Figure Out How To Measure Value

 

As streaming services rise in their global revenue takeover, the value of content is perhaps the most critical thing to be aware of. Many people benchmark this metric by citing how much each company is spending on content annually:

  • Netflix: $16 billion
  • Amazon: $7 billion
  • Apple: $6 billion
  • Disney: $1.75 billion on Disney+ with an additional $3 billion on Hulu

As I look at these numbers, the value of Disney+ content investment becomes starkly apparent. What’s even more interesting to me is that Disney spent $1.75 billion to increase approximately 50 million subscribers, while Netflix and Amazon spent multiple times that amount for a fraction of the incremental subscribers.

While the fact that Disney+ is new and exciting must be taken into consideration, it remains true that they almost achieved their 2024 subscriber projections in the first year, which demonstrates that the executives at Disney didn’t even realize the full value of their content to begin with.

Even more frightening for the other streaming providers, is that Disney plans to spend $14-16 billion on content by 2024, expecting upwards of 250 million Disney+ subscribers.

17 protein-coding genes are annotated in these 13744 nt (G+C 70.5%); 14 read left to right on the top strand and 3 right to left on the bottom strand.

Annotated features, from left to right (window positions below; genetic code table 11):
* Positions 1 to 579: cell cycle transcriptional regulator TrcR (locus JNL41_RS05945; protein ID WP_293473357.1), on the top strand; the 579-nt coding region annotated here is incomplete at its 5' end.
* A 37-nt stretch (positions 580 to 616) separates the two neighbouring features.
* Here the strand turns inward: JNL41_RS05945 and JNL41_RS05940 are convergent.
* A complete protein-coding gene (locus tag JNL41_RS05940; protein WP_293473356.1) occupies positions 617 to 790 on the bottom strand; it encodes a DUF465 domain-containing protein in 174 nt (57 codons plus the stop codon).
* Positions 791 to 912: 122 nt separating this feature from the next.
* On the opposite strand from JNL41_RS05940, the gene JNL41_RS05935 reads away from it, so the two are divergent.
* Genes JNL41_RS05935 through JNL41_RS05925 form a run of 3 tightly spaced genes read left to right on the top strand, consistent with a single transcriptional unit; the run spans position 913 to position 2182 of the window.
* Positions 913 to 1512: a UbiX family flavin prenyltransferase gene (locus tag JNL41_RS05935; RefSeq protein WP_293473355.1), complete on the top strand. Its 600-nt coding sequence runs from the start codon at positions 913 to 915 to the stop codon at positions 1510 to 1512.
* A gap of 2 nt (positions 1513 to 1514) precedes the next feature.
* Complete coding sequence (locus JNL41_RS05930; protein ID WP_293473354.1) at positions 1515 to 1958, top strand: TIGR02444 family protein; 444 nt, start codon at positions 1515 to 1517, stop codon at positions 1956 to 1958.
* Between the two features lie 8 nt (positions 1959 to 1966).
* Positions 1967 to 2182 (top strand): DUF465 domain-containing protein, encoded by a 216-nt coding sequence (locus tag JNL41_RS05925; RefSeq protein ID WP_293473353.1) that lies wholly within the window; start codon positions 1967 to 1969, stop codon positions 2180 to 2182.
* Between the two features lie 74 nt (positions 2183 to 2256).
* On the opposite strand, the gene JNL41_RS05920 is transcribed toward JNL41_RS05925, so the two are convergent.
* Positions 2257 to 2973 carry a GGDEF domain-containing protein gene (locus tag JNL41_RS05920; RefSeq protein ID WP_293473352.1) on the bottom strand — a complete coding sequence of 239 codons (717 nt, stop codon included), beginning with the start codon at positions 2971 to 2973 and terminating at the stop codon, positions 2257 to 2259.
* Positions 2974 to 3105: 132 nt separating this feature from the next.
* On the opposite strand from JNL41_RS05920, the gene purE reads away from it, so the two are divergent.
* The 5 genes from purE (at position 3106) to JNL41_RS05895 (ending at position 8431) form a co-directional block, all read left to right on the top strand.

This is the perfect example of why quality does supersede quantity in many cases. Disney understands the importance of excelling in quality when it comes to content.

 

Tea Leaves for the Streaming Industry

 

Given what we see, what is the future of the streaming industry and the rise of subscription pricing as a whole? Here are my predictions:

Quality Content is King

Streaming services have to keep pace with the development of quality content

Content Will Rise in Costs

More investment in content leading to increased costs

Streaming Services Will Continue to Hike Prices

Continued price increases will aim to recoup investments

Throwing it Back to the Era of Cable

Expect the price to be over $20/month soon—we are seeing the situation with cable TV all over again. In 1995, the average cable TV was $22.35/month and increased on average 5.8% annually. Meanwhile, Netflix has increased 12.5% and Disney+ 7.8%.

 

Back to my original question of “What is the best value for the dollar?” Well, that depends. Value is subjective. I am still unsure, but I wonder, is a $1.00 increase on Disney+ enough for the value it provides? The value proposition is clearer, they are still priced below competition and growth is explosive—would anyone notice or care?

Don’t tell Bob Chapek… But I would be willing to pay more.

ABOUT THE AUTHOR Michael Stanisz is a Partner at Revenue Management Labs. Revenue Management Labs help companies develop and execute practical solutions to maximize long-term revenue and profitability. Connect with Michael at [email protected]